I think maybe key to what is going on are the two task graphs generated in that notebook . First is the graph for just opening the file and performing the select. This can be seen at Dropbox - step1.svg - Simplify your life , though you may have to download the file to be able to zoom in enough on it. The general structure is fine, but we do see a lot of spare output nodes that are not actually being used. If we add the groupby and mean on top of this we get Dropbox - step2.svg - Simplify your life . This has the right topology (ie the groupby is isolated to its individual chunk), but we do have a lot of “vestigial” outputs. When handing in a lot of these types of tasks to a scheduler (ie wrap this operation in a function, then submit it as a delayed object), it seems like all of the reads get done before any of the computations. As an example if I pass 2 chunks into the operation at once I get Dropbox - step3.svg - Simplify your life . So it seems like the structure is getting set up appropriately, just with a lot of tasks that could perhaps be pruned. If I submit many of these to a distributed cluster at once, it seems like it wants to do all of the read operations, before it gets to any/many of the actual computation nodes that would let it offload results and intermediate nodes.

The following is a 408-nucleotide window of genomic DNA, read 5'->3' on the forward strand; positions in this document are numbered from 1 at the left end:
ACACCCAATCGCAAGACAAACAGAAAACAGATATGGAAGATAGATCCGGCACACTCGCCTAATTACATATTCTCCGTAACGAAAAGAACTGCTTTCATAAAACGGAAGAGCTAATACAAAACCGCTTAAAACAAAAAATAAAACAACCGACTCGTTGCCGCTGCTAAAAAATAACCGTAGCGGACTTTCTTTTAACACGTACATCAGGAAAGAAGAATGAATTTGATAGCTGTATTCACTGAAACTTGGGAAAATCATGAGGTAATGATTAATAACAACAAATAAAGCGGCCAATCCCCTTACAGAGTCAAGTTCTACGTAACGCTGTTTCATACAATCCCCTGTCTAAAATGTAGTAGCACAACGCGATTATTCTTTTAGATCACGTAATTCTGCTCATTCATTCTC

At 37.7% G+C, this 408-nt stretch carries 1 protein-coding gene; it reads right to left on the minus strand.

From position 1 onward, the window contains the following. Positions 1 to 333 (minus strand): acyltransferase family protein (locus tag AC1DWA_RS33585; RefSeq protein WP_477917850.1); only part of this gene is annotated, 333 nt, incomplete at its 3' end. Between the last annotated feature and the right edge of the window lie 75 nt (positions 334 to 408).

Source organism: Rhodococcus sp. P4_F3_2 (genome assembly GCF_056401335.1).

So I guess a question would be how I prune this graph to automatically get rid of some of the earlier nodes? I know dask has some documentation on this, but it seems mostly tailored to how to do it on hand generated graphs rather than the automatically generated ones.

As far as your first solution that may solve the other problem I’ve been running into but put on the backburner. Most people here are using time series over a few pixels so our chunking right now is 10 x10 in lat/lon, and cuts ERA5 up into 4 slices in time (~100k points each, except last which has a few less). So if I open it, with chunking off, then select the first time globally with isel(time=0), my understanding is it has to parse all lat/lon and a single time chunk for each, which in our case would be roughly 1/4 of the dataset? This part isn’t a huge problem as we have yearly zarr files as well which is what I was planning on using, but if there is a shorter way to make that work I would be interested.

@rabernat @josephhardinee, complexities of climatologies and chunking aside, glancing at the notebook If I’m not mistaken, I don’t think the dask scheduler actually receives all these tasks reported in Xarray’s HTML depending on the calculation.